When I first stumbled across Mr. Dumaine’s work 5 years ago, I thought I must have lost my mind. Here was a person creating abstract, surreal, political and very socially conscious work, and creating it by the dozens, by the hundreds. I sat for several hours perusing his online gallery, and I walked away with many new ideas and inspirations floating in my head. If you haven’t already stopped by and marveled at his work, please do so. You’ll find new worlds awaiting you, new concepts and values that you may not have encountered before. Come inside a world where the chess pieces move by themselves, and transform at will.
What are your greatest inspirations?
I like to explore various mediums; Oils, pencils, inks, digital - each of them owns its particularity and can provide a singular inspiration source. Now, my favourite styles are Photorealism and Surrealism with sometimes a mix of both; I usually work in series, such as my "Humble "or "Clay” drawings.
What part does other artists works play in your learning process?
At an early age, I was only trying to get "good drawings"; I mean still-life with correct proportions between the objects, good shading, and volume.
Other artists' influences came later, mostly when I was preparing for my sculpture diploma. At this time, I was really touched by French artist Gérard Titus-Carmel whose method consisted of creating his own models in order to draw them. Another artist I like a lot is Yves Tanguy and I would like to mention Gérome Bosch and Chuck Close as well.
Do you feel restrained by your medium?
I sometimes do, about painting or video clips...
About painting, I don't have the "sense of colour". The most part of my work is Black and white - I can be successful when I paint from a model, though- I did many paintings copied from digital sketches or collages in paper.
Now, after a very long practice of drawing, I don't have particular problems to use this technique, just a matter of time.
Where did you receive your formal art education?
I began having painting and drawing lessons, one afternoon a week, at the age of 11 until age 15 at the Fine arts school of Angoulême. Some years later, I prepared for a diploma in Sculpture in the same art school for 5 years and I received my diploma with a mention for drawing in 1977.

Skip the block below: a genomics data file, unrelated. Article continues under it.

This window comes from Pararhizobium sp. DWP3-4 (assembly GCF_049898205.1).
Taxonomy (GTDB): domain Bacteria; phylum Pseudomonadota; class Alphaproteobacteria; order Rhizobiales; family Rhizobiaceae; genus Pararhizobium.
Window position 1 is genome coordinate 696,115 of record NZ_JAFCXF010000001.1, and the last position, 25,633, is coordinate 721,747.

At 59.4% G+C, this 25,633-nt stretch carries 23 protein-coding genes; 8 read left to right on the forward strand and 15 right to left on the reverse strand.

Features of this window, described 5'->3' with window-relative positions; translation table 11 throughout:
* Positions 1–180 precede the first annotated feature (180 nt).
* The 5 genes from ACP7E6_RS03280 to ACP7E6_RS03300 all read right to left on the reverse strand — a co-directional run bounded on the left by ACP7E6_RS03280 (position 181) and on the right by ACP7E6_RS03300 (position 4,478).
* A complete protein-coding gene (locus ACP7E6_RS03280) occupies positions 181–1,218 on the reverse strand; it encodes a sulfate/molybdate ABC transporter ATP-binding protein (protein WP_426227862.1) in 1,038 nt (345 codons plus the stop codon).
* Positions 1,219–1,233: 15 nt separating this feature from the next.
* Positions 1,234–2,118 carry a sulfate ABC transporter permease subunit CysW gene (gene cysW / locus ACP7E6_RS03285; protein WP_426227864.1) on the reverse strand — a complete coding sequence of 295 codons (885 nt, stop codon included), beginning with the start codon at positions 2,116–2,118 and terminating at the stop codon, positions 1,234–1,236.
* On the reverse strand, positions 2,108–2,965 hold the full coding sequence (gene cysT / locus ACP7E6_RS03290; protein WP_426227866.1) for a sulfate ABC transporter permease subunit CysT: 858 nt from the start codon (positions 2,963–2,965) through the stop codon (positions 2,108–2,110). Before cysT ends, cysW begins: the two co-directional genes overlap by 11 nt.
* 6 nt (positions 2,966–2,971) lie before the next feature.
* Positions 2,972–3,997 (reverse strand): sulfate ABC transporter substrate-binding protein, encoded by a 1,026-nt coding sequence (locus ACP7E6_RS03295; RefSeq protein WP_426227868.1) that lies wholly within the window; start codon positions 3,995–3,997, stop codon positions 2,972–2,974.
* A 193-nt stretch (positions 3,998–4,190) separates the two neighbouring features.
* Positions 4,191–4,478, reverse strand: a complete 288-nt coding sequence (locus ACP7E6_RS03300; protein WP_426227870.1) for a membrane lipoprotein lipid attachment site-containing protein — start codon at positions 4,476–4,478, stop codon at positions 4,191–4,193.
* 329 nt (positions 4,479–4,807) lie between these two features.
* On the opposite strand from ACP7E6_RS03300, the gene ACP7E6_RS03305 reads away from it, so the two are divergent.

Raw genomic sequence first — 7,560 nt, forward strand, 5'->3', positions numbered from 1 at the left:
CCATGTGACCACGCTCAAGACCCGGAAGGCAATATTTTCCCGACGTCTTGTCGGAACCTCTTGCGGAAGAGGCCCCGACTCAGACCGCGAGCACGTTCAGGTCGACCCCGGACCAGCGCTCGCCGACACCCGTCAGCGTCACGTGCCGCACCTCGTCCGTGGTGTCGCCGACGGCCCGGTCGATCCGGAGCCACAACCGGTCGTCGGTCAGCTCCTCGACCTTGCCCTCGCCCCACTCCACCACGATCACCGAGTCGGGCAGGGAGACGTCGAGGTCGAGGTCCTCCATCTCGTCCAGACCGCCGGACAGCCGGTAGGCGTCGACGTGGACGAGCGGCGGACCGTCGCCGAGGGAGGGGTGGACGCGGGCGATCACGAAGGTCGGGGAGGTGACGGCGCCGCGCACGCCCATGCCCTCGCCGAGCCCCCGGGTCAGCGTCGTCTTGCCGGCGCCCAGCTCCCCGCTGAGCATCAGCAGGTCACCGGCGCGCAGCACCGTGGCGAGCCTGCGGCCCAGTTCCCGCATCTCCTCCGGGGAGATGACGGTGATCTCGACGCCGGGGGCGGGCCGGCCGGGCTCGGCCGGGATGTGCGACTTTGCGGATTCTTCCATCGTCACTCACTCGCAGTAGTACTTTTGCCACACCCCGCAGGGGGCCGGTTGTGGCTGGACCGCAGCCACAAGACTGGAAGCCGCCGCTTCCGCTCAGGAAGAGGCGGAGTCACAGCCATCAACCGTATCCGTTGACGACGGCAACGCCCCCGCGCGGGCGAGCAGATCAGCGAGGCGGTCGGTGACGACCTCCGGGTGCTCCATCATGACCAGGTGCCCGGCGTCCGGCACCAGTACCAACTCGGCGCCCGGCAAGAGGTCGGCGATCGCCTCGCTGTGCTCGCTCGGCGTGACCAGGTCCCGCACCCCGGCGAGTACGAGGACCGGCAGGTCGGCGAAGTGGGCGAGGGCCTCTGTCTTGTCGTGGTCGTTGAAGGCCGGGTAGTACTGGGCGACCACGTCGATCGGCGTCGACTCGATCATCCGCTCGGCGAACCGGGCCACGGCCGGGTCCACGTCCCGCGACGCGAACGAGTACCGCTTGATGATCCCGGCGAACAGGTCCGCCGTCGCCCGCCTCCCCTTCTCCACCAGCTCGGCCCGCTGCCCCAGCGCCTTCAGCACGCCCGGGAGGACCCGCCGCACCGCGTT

When did you first notice your own style emerging?
I don't think I have a real style - I mean style in the sense of Miro, Vasarely or Mondrian, for instance - All I can say is I never had been an abstract painter.
What other elements of your background have come together to aid you as an artist?
My passion for drawing was given to me by my father. He never gave me lessons or such, but I still can recall how I was amazed by some drawings in ink he did at an early age. Maybe comic books had some influence on me when I was a kid; some of them were drawn by skilled drafts-men and I have copied some of their drawings.
In your opinion, does society plays a role in what people create?
Of course it does!
I can quote specifically Goya's engravings "Disasters of war" related to the Napoleonian war towards Spain and more recently, Dadaism's intention which was clearly related against war, after the horrors of World War 1.
What does Surrealism mean to you?
It might sound strange, but I do not revendicate the Surrealist label. I prefer to say I am an artist who sometimes works in the Surrealist field.
Now, what I like about Surrealism was their condemnation of colonial oppression, (war of Algeria, 1960) condemnation of priests they considered to be obscurantist and also the Nazis. They were firmly opposed to fascism and all religions.
The same way Dada did, they considered women as artists in their own; they found new ways of inspiration - automatic writing or drawing, collaborations, (Art was primarily supposed to be a single artist's creation) and game as art. (Such as Exquisite Corpses)
At least I like a lot Andre Breton saying Surrealism was the union of reality and imagination.
What are you trying to communicate through your art?
It is difficult to say, as I work very instinctively. Chance, accidents, changes are having a large position when I am drawing; I "discover" my work in the end, when finished.
A thing that could emerge in my realistic work is that, I mostly give attention to ordinary people in portraits; the same goes for landscapes or still-life.
What would you like to say to members of Shadowness?
I would like to say I was born in 1953 and I am French; so, pardon me for some misspellings or grammatical errors in this interview!
I would also like to share some links where more of my works can be seen: